latter End of their Days! But without Health, our Strength foon fails us in our Hopes. It is either quickly weaken'd by frequent Indispofitions, impair’d by chronical Distempers, or quite lost at last" by some lingring Sickness. However, it must be granted, that moderate Labour and gentle Exercise, contribute mightily to the Prolongation of Both jointly consider’d. That is Self-Evident, and needs no other Demonstration than daily Experience. The pleafant Story of old Tithonus among the Poets, may, easily convince us, that Early-Rising, Walking in the Air, and Working moderately sometimes, preserve Life very long; even till we are almost weary of our felves, and begin to beg for a Change, or a Translation. In this Case let Him be the Fable, as the long-liv'd Fa-. vourite of Aurora : and We the Moral, as the busie Grashoppers, or laborious Bees of the Day; strong, healthful and vigorous, without a Fiktion, by our honest Imployments. But as for Transmutations of 'Bodies, or Transmigrations of Souls, I have no great Faith.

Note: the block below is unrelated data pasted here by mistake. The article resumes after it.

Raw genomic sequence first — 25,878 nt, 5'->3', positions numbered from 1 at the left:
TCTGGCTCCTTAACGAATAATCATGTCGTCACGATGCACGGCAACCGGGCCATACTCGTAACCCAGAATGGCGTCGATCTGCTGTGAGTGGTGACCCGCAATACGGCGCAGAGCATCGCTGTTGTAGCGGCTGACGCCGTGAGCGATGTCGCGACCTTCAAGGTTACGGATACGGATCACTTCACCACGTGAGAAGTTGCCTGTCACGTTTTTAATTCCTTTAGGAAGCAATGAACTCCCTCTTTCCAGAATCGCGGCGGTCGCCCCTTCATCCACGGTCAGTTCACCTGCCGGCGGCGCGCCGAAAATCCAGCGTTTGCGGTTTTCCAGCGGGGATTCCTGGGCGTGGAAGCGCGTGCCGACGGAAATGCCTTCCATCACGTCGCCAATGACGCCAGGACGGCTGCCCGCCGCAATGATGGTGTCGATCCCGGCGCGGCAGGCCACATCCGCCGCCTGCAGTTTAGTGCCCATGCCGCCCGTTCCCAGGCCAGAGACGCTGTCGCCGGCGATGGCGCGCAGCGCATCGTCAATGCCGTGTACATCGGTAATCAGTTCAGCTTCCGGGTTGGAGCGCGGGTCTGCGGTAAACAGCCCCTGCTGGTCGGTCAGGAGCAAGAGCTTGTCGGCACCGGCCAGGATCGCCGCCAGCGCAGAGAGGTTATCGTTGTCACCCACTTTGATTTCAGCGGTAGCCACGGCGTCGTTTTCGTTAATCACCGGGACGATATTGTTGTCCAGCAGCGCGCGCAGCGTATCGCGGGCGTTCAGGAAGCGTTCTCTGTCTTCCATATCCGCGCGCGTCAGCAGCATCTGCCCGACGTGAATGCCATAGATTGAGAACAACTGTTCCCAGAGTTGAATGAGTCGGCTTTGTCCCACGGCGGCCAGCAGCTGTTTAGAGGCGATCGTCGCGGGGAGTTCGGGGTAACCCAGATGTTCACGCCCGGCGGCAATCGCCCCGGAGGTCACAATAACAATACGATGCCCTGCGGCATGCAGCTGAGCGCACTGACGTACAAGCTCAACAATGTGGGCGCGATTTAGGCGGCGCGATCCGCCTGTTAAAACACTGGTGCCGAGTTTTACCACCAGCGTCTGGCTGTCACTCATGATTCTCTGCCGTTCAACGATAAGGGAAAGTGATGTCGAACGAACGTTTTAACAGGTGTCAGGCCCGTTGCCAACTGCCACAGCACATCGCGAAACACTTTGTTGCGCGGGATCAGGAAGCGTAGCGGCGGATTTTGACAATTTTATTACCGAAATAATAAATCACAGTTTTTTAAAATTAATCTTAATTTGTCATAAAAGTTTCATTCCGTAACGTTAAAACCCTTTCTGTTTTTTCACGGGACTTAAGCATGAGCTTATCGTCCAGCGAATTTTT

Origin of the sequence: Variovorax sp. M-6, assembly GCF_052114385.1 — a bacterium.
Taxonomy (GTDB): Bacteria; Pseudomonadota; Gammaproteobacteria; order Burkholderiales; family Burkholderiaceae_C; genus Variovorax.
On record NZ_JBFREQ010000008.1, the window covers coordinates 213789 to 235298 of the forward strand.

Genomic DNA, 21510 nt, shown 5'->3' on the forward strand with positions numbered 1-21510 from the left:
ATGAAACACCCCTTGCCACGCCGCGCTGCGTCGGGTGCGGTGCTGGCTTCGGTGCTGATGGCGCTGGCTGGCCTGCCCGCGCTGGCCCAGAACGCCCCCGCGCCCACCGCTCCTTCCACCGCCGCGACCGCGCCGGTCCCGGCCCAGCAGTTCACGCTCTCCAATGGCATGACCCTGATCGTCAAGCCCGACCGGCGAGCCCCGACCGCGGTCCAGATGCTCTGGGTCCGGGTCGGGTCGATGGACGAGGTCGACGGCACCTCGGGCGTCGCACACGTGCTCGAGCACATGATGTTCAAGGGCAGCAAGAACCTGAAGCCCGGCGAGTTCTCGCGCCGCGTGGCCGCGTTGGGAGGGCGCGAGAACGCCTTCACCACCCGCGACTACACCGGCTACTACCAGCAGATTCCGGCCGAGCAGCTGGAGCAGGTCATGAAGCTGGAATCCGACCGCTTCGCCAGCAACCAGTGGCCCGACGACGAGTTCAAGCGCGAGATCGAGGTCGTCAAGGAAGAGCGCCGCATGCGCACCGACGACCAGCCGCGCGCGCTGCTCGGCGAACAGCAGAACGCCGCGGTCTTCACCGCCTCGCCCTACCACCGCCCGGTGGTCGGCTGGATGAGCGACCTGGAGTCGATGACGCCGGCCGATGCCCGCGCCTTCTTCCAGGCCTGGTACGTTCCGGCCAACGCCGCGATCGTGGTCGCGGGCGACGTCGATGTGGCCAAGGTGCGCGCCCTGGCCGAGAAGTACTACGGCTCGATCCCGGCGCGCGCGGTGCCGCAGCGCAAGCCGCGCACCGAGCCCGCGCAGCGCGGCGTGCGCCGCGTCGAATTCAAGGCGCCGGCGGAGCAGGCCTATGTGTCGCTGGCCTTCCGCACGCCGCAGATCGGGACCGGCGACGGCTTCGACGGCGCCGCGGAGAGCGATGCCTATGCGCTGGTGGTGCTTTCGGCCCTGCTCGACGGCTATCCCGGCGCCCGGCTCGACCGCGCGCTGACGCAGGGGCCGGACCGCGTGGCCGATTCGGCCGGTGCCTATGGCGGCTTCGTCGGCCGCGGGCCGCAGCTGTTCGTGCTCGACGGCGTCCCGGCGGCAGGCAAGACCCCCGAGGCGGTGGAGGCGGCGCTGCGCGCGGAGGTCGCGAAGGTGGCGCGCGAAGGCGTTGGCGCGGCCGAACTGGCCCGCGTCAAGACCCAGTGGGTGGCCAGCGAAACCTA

AN excellent Woman is ever best known, by the Health and Strength of her Constitution; always in Action, always communicative, always in good Humour: and either diffutive of Her felf, her flowing Bounties, or her benign Influences in the happy Neighbourhood where she dwells, and they are bless'd with her in. livening Presence. She is, in Verity, like ano, ther Amalthan, with her Horn of Plenty and Abundance. Not to call her the Italian Ceres, as Horace hints at, who settled her Habitation there from a far for their Benefit. Her Fortune, in short, overflows the Country, by the Fulness of her Fruits and Productions. All